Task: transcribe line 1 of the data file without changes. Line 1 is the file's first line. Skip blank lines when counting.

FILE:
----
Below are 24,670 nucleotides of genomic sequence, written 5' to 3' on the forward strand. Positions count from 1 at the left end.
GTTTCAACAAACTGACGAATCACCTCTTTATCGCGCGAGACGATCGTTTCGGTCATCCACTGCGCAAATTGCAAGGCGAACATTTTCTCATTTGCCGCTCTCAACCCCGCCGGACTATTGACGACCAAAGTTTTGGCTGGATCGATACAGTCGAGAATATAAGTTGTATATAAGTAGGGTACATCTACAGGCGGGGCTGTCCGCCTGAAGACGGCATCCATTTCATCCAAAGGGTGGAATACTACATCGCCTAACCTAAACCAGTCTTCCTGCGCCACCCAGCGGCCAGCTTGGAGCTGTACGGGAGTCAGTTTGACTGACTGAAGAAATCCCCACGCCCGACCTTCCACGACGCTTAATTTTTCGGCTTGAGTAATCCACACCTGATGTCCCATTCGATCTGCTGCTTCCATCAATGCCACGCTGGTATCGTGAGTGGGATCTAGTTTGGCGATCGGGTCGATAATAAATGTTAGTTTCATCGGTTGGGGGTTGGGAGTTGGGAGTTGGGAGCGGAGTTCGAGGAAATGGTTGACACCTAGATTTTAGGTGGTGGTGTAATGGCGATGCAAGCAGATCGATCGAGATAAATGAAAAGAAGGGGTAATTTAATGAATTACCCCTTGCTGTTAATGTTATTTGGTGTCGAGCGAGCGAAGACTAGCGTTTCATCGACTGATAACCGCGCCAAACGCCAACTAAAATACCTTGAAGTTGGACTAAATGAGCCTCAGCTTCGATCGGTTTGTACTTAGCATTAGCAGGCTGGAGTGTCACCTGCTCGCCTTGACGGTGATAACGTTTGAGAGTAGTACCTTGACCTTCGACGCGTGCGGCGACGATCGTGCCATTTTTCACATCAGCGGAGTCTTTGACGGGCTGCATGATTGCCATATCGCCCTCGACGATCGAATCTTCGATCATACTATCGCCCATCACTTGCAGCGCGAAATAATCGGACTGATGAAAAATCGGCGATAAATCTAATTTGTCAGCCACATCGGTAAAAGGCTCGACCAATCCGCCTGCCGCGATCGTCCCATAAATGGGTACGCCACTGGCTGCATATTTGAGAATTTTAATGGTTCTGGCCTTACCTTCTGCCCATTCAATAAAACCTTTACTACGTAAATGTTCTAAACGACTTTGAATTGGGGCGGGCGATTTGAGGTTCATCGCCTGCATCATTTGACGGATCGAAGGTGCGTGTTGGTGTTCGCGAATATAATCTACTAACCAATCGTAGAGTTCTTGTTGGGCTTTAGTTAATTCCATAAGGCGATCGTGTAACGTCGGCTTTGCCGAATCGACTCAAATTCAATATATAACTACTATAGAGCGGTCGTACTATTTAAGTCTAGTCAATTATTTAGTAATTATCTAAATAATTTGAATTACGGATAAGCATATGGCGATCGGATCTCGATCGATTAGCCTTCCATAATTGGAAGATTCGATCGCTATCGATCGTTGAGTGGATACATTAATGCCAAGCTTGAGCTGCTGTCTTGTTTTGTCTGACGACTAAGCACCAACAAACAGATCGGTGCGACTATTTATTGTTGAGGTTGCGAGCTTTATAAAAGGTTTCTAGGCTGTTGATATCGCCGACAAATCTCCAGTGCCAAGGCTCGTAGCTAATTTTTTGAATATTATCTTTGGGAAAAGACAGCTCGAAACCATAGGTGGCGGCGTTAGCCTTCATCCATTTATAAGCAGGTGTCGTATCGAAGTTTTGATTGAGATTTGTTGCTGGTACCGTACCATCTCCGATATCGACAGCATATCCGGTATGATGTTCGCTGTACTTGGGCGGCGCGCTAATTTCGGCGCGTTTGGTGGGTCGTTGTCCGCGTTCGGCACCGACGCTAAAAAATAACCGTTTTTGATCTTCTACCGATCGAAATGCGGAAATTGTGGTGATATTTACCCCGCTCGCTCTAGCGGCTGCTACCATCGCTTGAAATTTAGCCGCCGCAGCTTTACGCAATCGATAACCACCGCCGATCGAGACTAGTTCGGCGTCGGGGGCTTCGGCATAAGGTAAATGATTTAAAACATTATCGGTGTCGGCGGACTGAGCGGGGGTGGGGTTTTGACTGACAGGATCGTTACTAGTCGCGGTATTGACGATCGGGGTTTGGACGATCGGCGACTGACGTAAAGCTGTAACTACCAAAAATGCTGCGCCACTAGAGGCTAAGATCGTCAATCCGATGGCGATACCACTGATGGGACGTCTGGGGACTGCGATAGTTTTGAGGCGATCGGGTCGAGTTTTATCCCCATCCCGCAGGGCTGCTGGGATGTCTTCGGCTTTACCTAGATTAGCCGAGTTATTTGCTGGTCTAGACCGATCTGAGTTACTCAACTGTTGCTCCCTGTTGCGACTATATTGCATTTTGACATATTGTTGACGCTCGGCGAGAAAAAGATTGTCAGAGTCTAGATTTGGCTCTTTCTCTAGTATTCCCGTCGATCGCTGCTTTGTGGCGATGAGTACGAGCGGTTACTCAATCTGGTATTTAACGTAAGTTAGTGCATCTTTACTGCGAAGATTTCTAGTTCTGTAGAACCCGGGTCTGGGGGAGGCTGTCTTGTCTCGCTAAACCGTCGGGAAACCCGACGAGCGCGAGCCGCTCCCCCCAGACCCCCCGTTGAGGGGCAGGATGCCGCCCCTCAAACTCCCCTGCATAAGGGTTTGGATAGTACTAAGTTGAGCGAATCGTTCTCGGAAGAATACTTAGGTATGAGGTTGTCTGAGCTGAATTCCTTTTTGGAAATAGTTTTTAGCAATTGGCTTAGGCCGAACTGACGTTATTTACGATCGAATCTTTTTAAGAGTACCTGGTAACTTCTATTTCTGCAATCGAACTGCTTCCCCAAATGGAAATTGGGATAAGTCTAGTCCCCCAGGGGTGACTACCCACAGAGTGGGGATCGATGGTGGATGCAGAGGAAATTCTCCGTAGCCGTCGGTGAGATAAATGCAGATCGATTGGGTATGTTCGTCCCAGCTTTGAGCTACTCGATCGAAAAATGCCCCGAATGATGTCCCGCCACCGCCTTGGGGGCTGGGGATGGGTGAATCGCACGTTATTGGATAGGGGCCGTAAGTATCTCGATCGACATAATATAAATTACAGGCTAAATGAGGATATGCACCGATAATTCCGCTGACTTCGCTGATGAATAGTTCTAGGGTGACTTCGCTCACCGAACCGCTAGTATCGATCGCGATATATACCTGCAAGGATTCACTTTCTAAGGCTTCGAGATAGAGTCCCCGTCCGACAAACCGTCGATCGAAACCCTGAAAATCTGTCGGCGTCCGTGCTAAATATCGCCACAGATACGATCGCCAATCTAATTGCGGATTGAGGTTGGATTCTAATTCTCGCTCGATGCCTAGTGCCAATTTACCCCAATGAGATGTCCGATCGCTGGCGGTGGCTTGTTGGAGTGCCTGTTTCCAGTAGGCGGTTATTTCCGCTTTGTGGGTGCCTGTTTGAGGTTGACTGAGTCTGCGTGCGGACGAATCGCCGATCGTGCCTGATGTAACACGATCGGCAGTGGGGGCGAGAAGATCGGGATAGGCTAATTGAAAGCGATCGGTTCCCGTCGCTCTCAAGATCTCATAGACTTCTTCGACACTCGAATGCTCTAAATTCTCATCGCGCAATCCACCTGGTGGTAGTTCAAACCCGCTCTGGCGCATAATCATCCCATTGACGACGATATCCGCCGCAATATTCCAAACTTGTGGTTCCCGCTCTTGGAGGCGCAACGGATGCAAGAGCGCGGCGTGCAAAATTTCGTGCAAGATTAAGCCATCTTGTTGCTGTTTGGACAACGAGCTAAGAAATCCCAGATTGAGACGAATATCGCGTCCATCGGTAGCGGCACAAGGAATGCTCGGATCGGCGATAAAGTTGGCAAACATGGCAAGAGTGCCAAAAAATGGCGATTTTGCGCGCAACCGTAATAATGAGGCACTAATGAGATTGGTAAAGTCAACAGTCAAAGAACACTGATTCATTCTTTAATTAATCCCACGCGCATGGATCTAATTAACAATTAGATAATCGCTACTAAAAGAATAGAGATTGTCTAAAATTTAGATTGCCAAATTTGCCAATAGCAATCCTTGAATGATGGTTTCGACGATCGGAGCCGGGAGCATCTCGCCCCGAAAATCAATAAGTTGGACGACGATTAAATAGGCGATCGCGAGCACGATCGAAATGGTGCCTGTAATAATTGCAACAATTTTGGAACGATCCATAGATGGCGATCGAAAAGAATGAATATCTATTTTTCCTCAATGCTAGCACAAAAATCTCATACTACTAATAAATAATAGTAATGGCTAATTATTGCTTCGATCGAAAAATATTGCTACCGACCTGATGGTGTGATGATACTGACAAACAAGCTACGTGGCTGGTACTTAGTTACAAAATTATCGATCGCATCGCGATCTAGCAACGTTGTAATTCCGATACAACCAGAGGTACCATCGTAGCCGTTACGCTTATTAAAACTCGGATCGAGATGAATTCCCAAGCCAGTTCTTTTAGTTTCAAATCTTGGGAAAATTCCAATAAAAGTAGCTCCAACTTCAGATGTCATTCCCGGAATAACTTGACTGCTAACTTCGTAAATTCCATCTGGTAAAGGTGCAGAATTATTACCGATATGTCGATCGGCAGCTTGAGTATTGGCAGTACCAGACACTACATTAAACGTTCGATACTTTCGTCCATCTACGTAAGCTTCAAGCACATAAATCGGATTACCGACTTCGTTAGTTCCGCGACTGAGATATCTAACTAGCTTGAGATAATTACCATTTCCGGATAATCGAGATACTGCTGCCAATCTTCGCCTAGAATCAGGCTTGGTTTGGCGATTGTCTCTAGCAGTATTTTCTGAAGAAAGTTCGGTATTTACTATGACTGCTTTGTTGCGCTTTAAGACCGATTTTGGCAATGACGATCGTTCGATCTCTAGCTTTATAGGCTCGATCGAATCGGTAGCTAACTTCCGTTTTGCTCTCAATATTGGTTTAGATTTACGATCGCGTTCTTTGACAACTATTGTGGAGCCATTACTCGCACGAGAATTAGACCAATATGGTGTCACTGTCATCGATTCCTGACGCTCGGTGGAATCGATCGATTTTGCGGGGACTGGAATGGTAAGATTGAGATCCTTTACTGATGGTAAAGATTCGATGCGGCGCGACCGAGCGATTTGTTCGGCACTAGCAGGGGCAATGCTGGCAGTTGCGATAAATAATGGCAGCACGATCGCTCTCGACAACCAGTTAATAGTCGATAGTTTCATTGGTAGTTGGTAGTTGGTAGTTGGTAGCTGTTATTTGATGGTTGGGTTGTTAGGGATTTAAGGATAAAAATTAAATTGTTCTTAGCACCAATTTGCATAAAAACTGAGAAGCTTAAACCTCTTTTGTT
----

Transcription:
Below are 24,670 nucleotides of genomic sequence, written 5' to 3' on the forward strand. Positions count from 1 at the left end.